Since summer’s in full swing, thought I’d check out the Honolulu Advertiser for any interesting stories. Found this one about a family restaurant on the Big Island, just south of Hilo:
KEAUKAHA, Hawai’i � Colin Nakagawa could be on the Mainland pursuing a career in business or public service.
Instead, he is carrying his family’s restaurant and aquaculture farm into the third generation in a setting unlike almost any other in the Islands, a sprawling eatery and home perched by one of the many brackish ponds along the coastline south of Hilo.
In the years between the deaths of the first generation of Hilo Nakagawas and Colin’s return in 1980, the restaurant became a weekends-only thing, operated cooperatively by the family. The specialties remained the same for half a century: mullet steamed in ti leaves with lemon and onion, and fried chicken, Grandma-style.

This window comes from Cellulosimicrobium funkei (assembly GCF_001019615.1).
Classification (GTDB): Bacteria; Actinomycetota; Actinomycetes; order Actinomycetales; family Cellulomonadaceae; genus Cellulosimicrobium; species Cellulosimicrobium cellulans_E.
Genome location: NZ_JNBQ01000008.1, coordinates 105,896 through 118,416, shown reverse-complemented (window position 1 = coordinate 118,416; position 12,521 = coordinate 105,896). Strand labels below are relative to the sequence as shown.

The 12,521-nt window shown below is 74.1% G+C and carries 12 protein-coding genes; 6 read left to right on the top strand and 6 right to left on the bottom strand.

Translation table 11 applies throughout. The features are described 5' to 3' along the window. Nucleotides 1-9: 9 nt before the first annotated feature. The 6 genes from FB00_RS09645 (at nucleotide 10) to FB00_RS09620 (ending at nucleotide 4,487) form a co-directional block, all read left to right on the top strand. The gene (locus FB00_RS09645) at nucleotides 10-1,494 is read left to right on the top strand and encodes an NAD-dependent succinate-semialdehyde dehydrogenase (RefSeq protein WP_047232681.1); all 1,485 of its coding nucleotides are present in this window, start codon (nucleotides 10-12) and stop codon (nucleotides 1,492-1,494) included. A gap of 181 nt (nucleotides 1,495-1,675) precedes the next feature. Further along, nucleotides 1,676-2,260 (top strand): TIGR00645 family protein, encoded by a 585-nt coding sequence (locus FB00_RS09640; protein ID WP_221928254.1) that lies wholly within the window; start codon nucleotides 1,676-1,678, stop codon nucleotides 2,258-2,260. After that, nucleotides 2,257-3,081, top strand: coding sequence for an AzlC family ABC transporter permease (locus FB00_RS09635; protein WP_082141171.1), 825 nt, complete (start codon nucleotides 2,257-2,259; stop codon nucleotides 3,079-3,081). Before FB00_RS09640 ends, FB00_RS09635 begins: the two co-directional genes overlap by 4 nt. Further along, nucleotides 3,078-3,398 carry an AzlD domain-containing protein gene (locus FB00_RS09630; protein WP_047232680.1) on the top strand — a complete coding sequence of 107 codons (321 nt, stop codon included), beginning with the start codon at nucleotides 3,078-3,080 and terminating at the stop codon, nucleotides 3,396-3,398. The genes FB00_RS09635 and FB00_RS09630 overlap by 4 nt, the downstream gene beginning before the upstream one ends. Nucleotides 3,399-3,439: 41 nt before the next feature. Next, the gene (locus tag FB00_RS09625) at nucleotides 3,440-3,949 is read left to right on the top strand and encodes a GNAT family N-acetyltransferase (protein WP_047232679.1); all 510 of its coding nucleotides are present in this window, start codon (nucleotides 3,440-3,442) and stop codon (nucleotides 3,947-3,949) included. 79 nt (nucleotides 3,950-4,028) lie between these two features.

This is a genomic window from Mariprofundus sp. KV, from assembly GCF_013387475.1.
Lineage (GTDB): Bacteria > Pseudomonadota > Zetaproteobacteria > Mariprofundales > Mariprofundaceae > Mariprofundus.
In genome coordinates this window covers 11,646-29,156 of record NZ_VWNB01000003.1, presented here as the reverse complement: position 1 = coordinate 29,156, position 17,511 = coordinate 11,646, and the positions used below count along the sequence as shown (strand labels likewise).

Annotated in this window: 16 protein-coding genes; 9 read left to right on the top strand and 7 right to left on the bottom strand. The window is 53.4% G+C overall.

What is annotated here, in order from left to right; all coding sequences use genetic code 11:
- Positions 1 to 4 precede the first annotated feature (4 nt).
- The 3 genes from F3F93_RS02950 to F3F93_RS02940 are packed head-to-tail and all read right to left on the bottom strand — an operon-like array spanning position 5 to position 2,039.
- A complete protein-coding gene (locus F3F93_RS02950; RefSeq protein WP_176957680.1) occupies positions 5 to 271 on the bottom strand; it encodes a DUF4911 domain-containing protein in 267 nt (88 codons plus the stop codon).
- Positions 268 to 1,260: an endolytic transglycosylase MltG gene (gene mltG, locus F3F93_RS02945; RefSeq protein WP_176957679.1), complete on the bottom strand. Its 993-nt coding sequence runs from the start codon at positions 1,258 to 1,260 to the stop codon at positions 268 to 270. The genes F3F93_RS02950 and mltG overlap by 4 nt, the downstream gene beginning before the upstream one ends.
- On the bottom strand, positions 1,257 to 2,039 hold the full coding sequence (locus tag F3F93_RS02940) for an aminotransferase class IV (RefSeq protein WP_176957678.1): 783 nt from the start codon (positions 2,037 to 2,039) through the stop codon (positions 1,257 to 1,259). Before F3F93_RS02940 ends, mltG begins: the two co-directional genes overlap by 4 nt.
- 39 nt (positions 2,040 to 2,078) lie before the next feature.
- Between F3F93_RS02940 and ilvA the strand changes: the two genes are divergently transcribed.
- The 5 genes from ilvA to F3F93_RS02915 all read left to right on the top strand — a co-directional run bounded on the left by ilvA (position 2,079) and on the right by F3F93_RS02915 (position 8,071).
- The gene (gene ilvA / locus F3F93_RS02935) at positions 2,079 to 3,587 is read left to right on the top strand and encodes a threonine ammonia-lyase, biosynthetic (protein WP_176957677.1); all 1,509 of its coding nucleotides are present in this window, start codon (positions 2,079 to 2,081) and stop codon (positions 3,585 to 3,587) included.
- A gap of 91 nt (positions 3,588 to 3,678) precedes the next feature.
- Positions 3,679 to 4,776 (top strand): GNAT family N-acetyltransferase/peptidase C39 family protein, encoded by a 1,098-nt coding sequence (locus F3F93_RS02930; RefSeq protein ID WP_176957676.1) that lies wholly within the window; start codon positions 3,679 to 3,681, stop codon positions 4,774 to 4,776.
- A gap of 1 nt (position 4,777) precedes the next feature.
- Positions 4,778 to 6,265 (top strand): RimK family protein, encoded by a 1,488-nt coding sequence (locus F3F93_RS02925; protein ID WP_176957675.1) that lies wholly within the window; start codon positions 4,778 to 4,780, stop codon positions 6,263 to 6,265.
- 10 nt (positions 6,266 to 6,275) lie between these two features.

Now, the restaurant averages 85 covers a weeknight, 100-plus on weekends, and more on holidays and during graduation party season.
And Colin has made it his own.
Though the ti-leaf preparation is a top seller, Colin prefers the steamed mullet with a medley of colorful vegetables, topped with a sizzling Asian oil. His excellent furikake salmon takes the usual preparation one step further, drizzling the nori-skinned salmon not only with the usual wasabi mayonnaise, but also with a house-made teriyaki sauce. This dish won a Taste of Hilo competition.
The Seaside Restaurant & Aquafarm
1790 Kalaniana’ole Ave., four miles from Hilo
Open for dinner, except on Mondays; appetizers, $5.50-$9.50; entr�es, $10.95-$25.95 (entr�es include salad, starch, pie); keiki menu
Reservations: (808) 935-8825